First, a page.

How a Sugary Pandemic Project Turned Jethro Heiko Into Philly’s Maple Syrup Evangelist
Starting with a single tree in his back yard, the consultant-turned-sap expert has now created eight hubs in the region for "sugaring" enthusiasts, and has begun work with Stockton University to develop maple syrup as a regional commodity.
A few years ago, Jethro Heiko’s relationship with maple syrup was pretty much the same as yours and mine.
For me, that means there’s a sticky bottle somewhere in the back of one of my kitchen cabinets — I’m not sure which — and when I’m next called upon to make blueberry pancakes for my daughter, I’ll find it, wipe it down with a wet paper towel, crank the crystal-crusted lid from its mouth, and plop it down in front of her at the dining room table. After breakfast, it goes back in the cabinet, to be forgotten about until next time.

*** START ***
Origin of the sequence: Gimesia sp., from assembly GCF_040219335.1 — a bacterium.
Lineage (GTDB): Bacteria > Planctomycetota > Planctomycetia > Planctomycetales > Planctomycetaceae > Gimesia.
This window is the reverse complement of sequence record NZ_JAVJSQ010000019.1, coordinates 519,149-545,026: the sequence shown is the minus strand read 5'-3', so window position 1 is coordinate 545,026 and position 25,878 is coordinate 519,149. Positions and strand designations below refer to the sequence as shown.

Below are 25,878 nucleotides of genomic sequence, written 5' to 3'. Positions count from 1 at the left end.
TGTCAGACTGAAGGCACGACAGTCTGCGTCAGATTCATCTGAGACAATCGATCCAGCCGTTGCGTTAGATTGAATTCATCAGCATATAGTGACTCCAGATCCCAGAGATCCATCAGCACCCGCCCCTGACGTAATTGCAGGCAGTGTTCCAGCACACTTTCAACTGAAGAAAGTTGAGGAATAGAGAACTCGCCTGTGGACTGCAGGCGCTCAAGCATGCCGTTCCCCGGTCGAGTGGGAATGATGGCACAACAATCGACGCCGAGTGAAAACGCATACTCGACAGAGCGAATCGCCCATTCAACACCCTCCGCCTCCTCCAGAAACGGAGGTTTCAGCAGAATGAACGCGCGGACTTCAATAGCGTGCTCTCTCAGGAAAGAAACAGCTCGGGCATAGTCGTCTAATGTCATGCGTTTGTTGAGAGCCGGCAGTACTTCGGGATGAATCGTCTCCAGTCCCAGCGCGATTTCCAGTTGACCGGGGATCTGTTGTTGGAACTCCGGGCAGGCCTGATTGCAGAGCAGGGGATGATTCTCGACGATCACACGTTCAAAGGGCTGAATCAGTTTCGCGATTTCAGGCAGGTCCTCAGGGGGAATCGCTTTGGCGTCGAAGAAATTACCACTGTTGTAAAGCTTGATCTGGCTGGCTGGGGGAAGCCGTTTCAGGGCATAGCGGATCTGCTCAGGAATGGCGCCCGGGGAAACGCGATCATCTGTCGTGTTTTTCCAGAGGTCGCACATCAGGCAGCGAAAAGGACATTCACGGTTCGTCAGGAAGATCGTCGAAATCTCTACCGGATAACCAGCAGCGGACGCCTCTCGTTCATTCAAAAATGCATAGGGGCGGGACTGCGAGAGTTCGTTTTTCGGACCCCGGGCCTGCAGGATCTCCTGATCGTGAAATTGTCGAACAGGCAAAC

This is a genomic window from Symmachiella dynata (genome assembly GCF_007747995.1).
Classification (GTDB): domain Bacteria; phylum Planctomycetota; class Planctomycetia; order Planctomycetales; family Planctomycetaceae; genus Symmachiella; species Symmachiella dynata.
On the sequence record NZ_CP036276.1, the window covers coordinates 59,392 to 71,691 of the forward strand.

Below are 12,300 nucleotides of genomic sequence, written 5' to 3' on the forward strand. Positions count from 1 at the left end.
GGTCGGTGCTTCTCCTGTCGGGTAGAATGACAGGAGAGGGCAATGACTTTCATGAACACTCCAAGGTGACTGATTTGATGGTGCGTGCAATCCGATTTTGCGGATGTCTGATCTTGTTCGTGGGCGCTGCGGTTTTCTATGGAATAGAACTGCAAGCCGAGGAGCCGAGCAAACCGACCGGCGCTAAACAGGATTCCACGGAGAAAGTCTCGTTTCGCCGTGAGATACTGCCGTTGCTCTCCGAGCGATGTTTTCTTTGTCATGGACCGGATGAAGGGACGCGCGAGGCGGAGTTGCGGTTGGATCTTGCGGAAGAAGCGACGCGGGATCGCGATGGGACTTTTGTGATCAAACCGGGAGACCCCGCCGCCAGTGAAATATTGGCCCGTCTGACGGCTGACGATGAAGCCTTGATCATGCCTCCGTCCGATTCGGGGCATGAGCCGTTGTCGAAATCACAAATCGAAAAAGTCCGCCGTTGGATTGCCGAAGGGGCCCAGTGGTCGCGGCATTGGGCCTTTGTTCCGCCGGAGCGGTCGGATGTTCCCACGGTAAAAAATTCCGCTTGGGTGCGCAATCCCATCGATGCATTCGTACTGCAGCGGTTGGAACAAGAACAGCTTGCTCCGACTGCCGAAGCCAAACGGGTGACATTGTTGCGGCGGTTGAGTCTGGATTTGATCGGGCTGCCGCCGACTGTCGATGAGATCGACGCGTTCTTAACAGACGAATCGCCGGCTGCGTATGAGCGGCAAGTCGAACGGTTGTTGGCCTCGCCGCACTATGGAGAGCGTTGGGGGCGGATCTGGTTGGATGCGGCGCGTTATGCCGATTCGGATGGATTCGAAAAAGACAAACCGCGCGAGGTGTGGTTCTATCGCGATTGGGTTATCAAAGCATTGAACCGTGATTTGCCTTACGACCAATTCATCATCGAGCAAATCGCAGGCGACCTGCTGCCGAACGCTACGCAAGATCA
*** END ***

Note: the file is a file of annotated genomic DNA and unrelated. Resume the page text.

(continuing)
But for Heiko, the relationship between man and syrup has become much more intimate recently.
Once upon a time, starting in 2003, the Boston transplant was living with his wife, Chelsea, in a relatively treeless section of Fishtown. He ran a community-engagement consulting company that took on everything from the proliferation of casinos in Philly to the war in Afghanistan to Arctic drilling. The couple had two kids while in Fishtown, and the neighborhood began losing its charm to a surge of development. Heiko and his neighbors tried to battle some of those developments, like the Fillmore Philly concert hall. Those battles, one by one, were lost. “It was pretty clear that they were going to start knocking all these buildings down,” he recalls. “And that’s precisely what they did.”
In 2014, kids Orson and Hazel were four and six years old, respectively, and Jethro and Chelsea were craving green space for them — something Fishtown is nearly bereft of. So the family started looking for a new home. In 2018, they landed in the much less densely populated, much less developed neighborhood of East Oak Lane.